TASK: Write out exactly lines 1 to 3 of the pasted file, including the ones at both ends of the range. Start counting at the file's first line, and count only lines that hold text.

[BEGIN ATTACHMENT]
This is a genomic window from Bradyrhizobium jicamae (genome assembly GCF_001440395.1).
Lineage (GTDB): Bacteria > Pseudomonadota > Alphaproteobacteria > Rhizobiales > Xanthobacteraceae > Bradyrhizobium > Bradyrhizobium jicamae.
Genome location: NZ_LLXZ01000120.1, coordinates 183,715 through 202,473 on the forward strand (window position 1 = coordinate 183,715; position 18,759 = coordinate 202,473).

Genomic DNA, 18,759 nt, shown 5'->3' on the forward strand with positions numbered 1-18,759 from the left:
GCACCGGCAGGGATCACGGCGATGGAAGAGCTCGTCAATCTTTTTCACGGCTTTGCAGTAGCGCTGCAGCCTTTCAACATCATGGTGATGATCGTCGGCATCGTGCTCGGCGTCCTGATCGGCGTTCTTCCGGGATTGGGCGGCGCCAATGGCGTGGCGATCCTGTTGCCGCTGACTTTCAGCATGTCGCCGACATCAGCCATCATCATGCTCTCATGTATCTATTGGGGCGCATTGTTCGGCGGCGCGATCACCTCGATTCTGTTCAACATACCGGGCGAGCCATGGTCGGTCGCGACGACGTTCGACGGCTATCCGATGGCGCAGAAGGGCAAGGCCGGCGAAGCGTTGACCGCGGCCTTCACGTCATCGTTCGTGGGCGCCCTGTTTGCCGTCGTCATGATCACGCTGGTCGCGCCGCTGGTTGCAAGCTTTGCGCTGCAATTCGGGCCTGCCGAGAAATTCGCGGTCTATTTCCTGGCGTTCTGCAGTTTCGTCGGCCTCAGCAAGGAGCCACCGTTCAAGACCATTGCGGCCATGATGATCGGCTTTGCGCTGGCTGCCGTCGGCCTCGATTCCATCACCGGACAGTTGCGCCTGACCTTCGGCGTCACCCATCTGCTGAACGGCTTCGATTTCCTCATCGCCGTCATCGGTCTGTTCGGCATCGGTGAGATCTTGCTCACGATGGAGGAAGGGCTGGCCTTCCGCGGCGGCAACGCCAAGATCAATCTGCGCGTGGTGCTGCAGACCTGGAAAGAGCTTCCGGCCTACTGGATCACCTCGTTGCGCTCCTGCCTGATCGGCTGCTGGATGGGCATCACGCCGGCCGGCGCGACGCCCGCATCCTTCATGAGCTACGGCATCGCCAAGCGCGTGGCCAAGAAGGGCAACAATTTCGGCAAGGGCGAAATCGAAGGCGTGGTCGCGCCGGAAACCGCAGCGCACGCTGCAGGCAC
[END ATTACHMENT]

This is a genomic window from Bradyrhizobium jicamae (genome assembly GCF_001440395.1).
Lineage (GTDB): Bacteria > Pseudomonadota > Alphaproteobacteria > Rhizobiales > Xanthobacteraceae > Bradyrhizobium > Bradyrhizobium jicamae.
Genome location: NZ_LLXZ01000120.1, coordinates 183,715 through 202,473 on the forward strand (window position 1 = coordinate 183,715; position 18,759 = coordinate 202,473).